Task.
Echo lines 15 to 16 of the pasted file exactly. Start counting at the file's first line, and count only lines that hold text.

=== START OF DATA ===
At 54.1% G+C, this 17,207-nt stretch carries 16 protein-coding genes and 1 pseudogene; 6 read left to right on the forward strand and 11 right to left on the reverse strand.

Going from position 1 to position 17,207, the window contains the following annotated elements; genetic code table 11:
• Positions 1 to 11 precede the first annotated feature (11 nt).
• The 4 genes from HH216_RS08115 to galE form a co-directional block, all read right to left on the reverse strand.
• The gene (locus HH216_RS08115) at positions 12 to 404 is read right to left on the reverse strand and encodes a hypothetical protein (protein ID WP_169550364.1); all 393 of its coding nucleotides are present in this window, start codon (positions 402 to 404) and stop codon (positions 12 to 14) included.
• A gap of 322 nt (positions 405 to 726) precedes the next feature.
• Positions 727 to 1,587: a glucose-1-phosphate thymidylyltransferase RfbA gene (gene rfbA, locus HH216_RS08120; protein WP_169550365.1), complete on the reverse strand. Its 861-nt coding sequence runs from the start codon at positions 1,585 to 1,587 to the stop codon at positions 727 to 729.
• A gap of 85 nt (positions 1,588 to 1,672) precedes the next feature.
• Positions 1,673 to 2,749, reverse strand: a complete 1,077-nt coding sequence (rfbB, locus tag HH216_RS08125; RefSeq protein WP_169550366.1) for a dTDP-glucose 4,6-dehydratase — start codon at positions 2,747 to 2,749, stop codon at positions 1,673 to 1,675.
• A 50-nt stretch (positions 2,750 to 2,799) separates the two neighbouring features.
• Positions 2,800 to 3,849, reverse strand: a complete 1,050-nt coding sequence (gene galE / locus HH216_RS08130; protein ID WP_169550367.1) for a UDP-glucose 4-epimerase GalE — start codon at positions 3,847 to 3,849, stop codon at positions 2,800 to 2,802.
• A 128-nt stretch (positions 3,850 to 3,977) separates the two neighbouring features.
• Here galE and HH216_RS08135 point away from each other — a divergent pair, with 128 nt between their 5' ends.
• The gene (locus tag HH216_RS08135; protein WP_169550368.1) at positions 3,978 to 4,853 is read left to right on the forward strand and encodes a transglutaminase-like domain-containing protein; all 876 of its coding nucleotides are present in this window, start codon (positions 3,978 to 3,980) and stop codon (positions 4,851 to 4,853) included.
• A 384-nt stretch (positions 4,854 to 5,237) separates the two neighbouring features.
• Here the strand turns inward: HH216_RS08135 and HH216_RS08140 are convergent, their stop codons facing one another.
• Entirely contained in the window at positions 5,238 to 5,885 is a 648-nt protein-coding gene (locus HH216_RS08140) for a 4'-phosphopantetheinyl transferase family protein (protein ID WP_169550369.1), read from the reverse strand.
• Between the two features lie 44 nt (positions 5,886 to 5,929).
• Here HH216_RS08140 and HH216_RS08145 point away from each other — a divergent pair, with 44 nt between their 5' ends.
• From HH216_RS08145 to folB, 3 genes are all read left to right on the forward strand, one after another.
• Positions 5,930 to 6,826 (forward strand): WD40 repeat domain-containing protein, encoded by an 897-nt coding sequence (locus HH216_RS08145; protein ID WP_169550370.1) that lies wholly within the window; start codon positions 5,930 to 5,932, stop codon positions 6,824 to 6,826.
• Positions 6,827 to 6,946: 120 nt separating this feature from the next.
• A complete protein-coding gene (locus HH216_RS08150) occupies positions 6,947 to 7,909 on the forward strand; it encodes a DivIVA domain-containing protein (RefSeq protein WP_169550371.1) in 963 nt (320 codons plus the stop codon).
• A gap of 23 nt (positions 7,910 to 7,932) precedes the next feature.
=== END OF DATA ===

• A 384-nt stretch (positions 4,854 to 5,237) separates the two neighbouring features.
• Here the strand turns inward: HH216_RS08135 and HH216_RS08140 are convergent, their stop codons facing one another.